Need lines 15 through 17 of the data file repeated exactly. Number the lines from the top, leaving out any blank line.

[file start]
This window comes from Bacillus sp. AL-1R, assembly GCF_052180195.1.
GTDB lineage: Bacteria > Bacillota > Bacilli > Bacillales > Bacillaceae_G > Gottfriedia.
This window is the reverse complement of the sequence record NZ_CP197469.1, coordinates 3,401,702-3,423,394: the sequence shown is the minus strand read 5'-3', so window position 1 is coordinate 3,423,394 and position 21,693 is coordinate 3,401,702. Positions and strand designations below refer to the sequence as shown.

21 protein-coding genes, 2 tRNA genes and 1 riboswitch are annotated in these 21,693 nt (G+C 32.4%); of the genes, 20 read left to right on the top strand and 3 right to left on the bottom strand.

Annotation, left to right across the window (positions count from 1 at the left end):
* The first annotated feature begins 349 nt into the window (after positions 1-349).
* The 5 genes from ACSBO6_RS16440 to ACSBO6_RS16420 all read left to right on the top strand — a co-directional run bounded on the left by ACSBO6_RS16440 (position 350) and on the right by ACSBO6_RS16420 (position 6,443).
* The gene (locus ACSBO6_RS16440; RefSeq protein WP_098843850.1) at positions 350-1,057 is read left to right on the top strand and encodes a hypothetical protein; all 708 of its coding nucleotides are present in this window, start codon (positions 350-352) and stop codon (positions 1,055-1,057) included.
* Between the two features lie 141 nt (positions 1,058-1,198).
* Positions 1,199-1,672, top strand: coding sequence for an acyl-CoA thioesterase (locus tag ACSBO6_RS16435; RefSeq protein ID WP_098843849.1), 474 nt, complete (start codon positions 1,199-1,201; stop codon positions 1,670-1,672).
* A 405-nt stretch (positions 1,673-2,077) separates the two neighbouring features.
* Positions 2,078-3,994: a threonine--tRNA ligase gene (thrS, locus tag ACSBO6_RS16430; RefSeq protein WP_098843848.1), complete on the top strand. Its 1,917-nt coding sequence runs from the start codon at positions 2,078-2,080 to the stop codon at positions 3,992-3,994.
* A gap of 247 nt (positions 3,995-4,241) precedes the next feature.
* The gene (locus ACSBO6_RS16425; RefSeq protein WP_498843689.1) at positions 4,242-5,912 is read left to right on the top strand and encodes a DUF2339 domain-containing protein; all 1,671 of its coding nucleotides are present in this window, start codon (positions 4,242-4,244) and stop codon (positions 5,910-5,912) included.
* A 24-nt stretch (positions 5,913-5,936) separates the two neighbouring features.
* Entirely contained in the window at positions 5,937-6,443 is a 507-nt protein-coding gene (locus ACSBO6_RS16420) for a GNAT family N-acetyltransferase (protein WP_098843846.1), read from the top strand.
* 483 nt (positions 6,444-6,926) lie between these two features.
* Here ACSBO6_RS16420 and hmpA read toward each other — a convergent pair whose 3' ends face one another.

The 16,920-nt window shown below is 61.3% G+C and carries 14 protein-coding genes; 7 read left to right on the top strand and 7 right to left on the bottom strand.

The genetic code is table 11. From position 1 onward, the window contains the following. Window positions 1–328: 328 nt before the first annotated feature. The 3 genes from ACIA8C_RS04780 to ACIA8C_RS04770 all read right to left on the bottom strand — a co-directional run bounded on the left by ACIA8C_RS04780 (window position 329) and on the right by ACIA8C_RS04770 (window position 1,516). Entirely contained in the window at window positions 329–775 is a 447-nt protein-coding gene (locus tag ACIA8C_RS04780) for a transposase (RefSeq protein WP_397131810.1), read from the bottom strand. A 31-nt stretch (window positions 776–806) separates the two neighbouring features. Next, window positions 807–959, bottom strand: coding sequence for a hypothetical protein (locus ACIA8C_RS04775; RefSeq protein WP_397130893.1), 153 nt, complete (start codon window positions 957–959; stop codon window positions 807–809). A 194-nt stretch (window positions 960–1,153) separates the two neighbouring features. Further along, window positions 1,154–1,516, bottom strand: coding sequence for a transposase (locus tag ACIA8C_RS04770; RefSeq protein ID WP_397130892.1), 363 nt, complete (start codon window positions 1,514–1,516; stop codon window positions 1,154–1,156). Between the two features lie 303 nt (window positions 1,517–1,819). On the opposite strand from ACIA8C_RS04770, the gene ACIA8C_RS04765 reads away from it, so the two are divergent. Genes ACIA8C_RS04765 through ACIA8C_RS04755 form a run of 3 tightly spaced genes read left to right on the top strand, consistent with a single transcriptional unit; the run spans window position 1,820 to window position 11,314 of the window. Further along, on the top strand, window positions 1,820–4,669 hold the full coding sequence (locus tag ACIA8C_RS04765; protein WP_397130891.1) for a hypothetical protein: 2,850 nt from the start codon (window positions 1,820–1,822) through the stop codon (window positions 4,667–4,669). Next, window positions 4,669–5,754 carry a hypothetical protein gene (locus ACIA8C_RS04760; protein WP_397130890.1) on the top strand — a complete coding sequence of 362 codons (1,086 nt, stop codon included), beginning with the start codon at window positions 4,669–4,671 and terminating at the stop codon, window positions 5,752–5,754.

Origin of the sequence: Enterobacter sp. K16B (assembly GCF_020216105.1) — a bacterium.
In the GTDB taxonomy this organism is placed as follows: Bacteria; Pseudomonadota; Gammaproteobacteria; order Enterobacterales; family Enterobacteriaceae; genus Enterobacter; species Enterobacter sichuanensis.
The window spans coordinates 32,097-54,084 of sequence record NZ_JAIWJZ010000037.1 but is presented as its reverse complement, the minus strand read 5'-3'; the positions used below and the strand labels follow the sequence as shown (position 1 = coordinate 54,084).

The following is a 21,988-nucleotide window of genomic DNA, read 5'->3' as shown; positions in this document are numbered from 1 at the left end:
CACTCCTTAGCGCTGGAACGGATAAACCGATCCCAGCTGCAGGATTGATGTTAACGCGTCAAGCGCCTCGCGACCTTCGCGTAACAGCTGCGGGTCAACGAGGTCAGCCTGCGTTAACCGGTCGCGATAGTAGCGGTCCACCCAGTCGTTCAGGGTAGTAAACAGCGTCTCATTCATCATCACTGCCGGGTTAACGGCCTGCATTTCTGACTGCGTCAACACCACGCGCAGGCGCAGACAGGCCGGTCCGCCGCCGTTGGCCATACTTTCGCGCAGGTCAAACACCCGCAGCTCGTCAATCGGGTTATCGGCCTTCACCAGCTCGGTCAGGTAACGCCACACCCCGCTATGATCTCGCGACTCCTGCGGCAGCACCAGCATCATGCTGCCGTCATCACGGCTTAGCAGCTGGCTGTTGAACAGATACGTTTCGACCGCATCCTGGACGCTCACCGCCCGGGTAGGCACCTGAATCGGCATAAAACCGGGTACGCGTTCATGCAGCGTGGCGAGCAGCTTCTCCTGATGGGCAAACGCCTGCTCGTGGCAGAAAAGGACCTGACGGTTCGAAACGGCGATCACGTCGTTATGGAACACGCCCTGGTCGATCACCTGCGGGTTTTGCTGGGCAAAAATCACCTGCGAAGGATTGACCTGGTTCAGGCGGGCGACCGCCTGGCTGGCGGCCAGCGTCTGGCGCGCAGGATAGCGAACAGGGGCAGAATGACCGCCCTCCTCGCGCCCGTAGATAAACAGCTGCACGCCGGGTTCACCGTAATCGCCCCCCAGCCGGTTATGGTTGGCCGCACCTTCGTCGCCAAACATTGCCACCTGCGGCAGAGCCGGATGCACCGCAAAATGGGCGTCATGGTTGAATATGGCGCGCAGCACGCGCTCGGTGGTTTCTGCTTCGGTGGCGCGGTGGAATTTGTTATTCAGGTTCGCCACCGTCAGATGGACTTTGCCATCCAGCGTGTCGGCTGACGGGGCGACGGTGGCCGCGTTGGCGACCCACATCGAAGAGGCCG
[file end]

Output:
* A 24-nt stretch (positions 5,913-5,936) separates the two neighbouring features.
* Entirely contained in the window at positions 5,937-6,443 is a 507-nt protein-coding gene (locus ACSBO6_RS16420) for a GNAT family N-acetyltransferase (protein WP_098843846.1), read from the top strand.
* 483 nt (positions 6,444-6,926) lie between these two features.